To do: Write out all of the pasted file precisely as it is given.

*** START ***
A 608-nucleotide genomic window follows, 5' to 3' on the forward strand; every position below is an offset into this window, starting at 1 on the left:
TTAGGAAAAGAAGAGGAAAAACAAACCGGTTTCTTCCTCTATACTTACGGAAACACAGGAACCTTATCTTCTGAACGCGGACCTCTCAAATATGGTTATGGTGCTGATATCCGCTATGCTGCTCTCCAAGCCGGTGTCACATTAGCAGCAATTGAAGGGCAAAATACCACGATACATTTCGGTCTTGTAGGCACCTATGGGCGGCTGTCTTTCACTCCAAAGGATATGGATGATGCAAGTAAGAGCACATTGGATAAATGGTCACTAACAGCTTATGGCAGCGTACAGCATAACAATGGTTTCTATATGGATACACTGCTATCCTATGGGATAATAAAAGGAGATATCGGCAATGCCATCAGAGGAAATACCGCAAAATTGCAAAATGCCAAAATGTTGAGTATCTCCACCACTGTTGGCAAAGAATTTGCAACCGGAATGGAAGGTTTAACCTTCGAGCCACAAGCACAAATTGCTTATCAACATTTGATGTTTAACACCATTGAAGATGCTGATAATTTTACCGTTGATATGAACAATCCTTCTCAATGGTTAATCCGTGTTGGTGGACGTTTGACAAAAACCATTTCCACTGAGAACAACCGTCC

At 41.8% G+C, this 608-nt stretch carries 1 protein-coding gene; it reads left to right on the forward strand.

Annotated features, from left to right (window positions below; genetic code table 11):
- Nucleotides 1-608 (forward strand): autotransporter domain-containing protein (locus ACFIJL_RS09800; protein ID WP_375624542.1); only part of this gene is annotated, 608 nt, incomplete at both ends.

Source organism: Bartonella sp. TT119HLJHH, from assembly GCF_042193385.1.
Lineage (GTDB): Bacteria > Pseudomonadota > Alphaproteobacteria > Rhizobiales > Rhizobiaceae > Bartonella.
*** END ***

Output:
A 608-nucleotide genomic window follows, 5' to 3' on the forward strand; every position below is an offset into this window, starting at 1 on the left:
TTAGGAAAAGAAGAGGAAAAACAAACCGGTTTCTTCCTCTATACTTACGGAAACACAGGAACCTTATCTTCTGAACGCGGACCTCTCAAATATGGTTATGGTGCTGATATCCGCTATGCTGCTCTCCAAGCCGGTGTCACATTAGCAGCAATTGAAGGGCAAAATACCACGATACATTTCGGTCTTGTAGGCACCTATGGGCGGCTGTCTTTCACTCCAAAGGATATGGATGATGCAAGTAAGAGCACATTGGATAAATGGTCACTAACAGCTTATGGCAGCGTACAGCATAACAATGGTTTCTATATGGATACACTGCTATCCTATGGGATAATAAAAGGAGATATCGGCAATGCCATCAGAGGAAATACCGCAAAATTGCAAAATGCCAAAATGTTGAGTATCTCCACCACTGTTGGCAAAGAATTTGCAACCGGAATGGAAGGTTTAACCTTCGAGCCACAAGCACAAATTGCTTATCAACATTTGATGTTTAACACCATTGAAGATGCTGATAATTTTACCGTTGATATGAACAATCCTTCTCAATGGTTAATCCGTGTTGGTGGACGTTTGACAAAAACCATTTCCACTGAGAACAACCGTCC

At 41.8% G+C, this 608-nt stretch carries 1 protein-coding gene; it reads left to right on the forward strand.

Annotated features, from left to right (window positions below; genetic code table 11):
- Nucleotides 1-608 (forward strand): autotransporter domain-containing protein (locus ACFIJL_RS09800; protein ID WP_375624542.1); only part of this gene is annotated, 608 nt, incomplete at both ends.

Source organism: Bartonella sp. TT119HLJHH, from assembly GCF_042193385.1.
Lineage (GTDB): Bacteria > Pseudomonadota > Alphaproteobacteria > Rhizobiales > Rhizobiaceae > Bartonella.